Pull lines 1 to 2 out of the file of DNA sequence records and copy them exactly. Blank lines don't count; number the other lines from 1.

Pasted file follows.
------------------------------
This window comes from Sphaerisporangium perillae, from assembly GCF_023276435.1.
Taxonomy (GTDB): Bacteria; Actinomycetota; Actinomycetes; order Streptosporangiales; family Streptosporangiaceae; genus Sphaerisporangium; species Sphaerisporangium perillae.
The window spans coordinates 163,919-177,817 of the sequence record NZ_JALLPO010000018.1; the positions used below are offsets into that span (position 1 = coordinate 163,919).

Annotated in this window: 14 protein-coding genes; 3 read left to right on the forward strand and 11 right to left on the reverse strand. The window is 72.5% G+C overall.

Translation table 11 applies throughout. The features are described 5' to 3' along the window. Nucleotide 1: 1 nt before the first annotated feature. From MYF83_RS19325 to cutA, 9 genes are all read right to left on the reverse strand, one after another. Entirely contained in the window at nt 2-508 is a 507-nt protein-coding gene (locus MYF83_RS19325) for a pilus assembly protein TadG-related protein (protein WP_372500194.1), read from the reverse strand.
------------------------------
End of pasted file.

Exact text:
This window comes from Sphaerisporangium perillae, from assembly GCF_023276435.1.
Taxonomy (GTDB): Bacteria; Actinomycetota; Actinomycetes; order Streptosporangiales; family Streptosporangiaceae; genus Sphaerisporangium; species Sphaerisporangium perillae.